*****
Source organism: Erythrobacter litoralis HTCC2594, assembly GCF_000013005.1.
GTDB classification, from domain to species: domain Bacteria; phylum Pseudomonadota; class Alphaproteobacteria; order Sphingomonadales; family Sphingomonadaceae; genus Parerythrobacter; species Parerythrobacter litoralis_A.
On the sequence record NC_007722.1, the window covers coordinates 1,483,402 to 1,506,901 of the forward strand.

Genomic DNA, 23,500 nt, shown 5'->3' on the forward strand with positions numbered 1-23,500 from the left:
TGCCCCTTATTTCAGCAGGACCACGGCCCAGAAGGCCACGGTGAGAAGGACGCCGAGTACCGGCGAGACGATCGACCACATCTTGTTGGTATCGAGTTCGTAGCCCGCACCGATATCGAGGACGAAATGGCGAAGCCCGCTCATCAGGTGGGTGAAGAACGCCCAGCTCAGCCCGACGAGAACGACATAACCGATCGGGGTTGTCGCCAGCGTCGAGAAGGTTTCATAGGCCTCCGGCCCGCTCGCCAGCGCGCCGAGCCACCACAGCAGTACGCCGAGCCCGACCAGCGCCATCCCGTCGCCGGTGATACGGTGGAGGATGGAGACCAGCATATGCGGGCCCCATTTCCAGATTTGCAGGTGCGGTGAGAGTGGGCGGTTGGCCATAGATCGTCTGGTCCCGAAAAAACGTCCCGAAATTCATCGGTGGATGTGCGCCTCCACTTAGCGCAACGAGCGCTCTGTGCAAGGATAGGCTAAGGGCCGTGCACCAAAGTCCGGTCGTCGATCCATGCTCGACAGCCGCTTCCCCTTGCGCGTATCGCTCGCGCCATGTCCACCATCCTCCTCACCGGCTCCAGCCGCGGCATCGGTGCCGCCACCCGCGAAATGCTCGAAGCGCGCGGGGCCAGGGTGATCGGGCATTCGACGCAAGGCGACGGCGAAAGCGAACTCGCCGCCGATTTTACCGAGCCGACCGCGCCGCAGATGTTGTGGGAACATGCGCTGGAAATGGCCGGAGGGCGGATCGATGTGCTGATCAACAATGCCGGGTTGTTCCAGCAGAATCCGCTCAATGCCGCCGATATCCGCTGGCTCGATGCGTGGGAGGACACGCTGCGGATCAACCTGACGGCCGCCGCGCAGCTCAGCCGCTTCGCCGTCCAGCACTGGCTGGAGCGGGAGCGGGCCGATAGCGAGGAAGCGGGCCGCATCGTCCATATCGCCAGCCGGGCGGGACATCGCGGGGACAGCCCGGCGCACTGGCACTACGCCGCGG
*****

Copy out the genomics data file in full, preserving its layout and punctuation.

Source organism: Erythrobacter litoralis HTCC2594, assembly GCF_000013005.1.
GTDB classification, from domain to species: domain Bacteria; phylum Pseudomonadota; class Alphaproteobacteria; order Sphingomonadales; family Sphingomonadaceae; genus Parerythrobacter; species Parerythrobacter litoralis_A.
On the sequence record NC_007722.1, the window covers coordinates 1,483,402 to 1,506,901 of the forward strand.

Genomic DNA, 23,500 nt, shown 5'->3' on the forward strand with positions numbered 1-23,500 from the left:
TGCCCCTTATTTCAGCAGGACCACGGCCCAGAAGGCCACGGTGAGAAGGACGCCGAGTACCGGCGAGACGATCGACCACATCTTGTTGGTATCGAGTTCGTAGCCCGCACCGATATCGAGGACGAAATGGCGAAGCCCGCTCATCAGGTGGGTGAAGAACGCCCAGCTCAGCCCGACGAGAACGACATAACCGATCGGGGTTGTCGCCAGCGTCGAGAAGGTTTCATAGGCCTCCGGCCCGCTCGCCAGCGCGCCGAGCCACCACAGCAGTACGCCGAGCCCGACCAGCGCCATCCCGTCGCCGGTGATACGGTGGAGGATGGAGACCAGCATATGCGGGCCCCATTTCCAGATTTGCAGGTGCGGTGAGAGTGGGCGGTTGGCCATAGATCGTCTGGTCCCGAAAAAACGTCCCGAAATTCATCGGTGGATGTGCGCCTCCACTTAGCGCAACGAGCGCTCTGTGCAAGGATAGGCTAAGGGCCGTGCACCAAAGTCCGGTCGTCGATCCATGCTCGACAGCCGCTTCCCCTTGCGCGTATCGCTCGCGCCATGTCCACCATCCTCCTCACCGGCTCCAGCCGCGGCATCGGTGCCGCCACCCGCGAAATGCTCGAAGCGCGCGGGGCCAGGGTGATCGGGCATTCGACGCAAGGCGACGGCGAAAGCGAACTCGCCGCCGATTTTACCGAGCCGACCGCGCCGCAGATGTTGTGGGAACATGCGCTGGAAATGGCCGGAGGGCGGATCGATGTGCTGATCAACAATGCCGGGTTGTTCCAGCAGAATCCGCTCAATGCCGCCGATATCCGCTGGCTCGATGCGTGGGAGGACACGCTGCGGATCAACCTGACGGCCGCCGCGCAGCTCAGCCGCTTCGCCGTCCAGCACTGGCTGGAGCGGGAGCGGGCCGATAGCGAGGAAGCGGGCCGCATCGTCCATATCGCCAGCCGGGCGGGACATCGCGGGGACAGCCCGGCGCACTGGCACTACGCCGCGG